I think a lot of things have changed in me. When I first started coming to Crushes and became a fan, I was just leaving high school and just figuring myself out. I had just realised what vintage shopping was and in all honesty I started vintage shopping because it was cool. Coming here and working on the very first day, we went through all the New Zealand businesses and what they do, what they’re about and why they are sustainable. My brain just clicked, I had a plastic water bottle with me on my first day and I was like what am I doing, I work at Crushes, I had no idea! I remember Rose telling me about our receipt roles and how they’re BPA free because every normal receipt can’t be recycled, you don’t think of those things, especially straight out of high school. I think I was naive but I don’t like to blame myself or blame other people for not knowing because once you learn, it becomes a big part of who you are and what you value. I’m now proud of myself for how far I have come because there is so much to learn.

Why is team culture also important when it comes to working at Crushes and how do you guys build the foundation to being able to have that environment?

Honestly I truly give props to Rose and Sarah for that. The reason I know Rose is because I came to an event by myself, and as someone who has really bad anxiety, that was such a big step for me. I came to an event here, had a beer, looked around and I ended up chatting to Rose, who I had never met before in my life, and she just made me feel so comfortable and welcome. From there I was a die hard fan and getting offered the job was huge. The contract also has the most amazing values you’ll ever see in your life. It wants everyone to feel respected, we don’t talk bad about each other, you don’t talk bad about anyone on the road and you can openly talk about when something goes wrong.

What is the process of getting products into Crushes?

We get a lot of emails every day of people wanting to stock with us and we say, yeah bring in a sample! Any walk of life can drop their work if it goes with our values and it will go with the store. We want to support anyone and their New Zealand-made business. Apart from that, sometimes I’ll see something on Instagram and ask about it or discover peoples websites. We like to support small businesses, give them a shop to stock in and a story. I really want to go even smaller. I’d love to stock smaller, smaller, smaller businesses who do only three handmade things. Come to Crushes, come to us and let’s talk! There’s no real category just New Zealand made, it’s got to be sustainable, if you’ve got a good story and a good craft we can get it out really quickly.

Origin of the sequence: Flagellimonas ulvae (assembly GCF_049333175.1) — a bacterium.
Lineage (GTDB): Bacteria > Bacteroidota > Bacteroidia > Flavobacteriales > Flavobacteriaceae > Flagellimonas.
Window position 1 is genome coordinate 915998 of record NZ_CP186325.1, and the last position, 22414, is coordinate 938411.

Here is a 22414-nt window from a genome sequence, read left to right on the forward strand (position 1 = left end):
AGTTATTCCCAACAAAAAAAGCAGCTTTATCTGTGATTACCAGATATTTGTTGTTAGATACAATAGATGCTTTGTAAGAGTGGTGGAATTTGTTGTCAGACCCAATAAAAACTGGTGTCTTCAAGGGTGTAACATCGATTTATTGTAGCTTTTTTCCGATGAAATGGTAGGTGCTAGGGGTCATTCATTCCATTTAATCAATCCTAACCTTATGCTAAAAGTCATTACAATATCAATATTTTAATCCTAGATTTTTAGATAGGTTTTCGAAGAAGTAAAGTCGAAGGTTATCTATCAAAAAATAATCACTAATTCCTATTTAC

Have you got any tips for people wanting to transition into becoming more ethical consumers?

I’d say it all one step at a time. If I act like I’m talking to my 14 year old self, she didn’t know. Start with the small things. With my plastic water bottle, I thought really hard about how many I actually would lose because they weren’t valuable to me. When I bought my reusable water bottle that’s when it became valuable to me, I knew I had supported something and I knew that I wasn’t making any waste. With my period products, I remember I had my period one time and opened up my pad where I ripped off a big off plastic, to pull off two more bits of plastic to stick ANOTHER bit of plastic in my undies and that’s when it clicked for me how much rubbish. Also how comfortable are period undies?! Start small, think outside the box if you’re not coming at it from an environmental point of view, think of it as how many times you have to repurchase products, like razors and spend your money on the single use. However it makes you think, whatever is best for you and start small.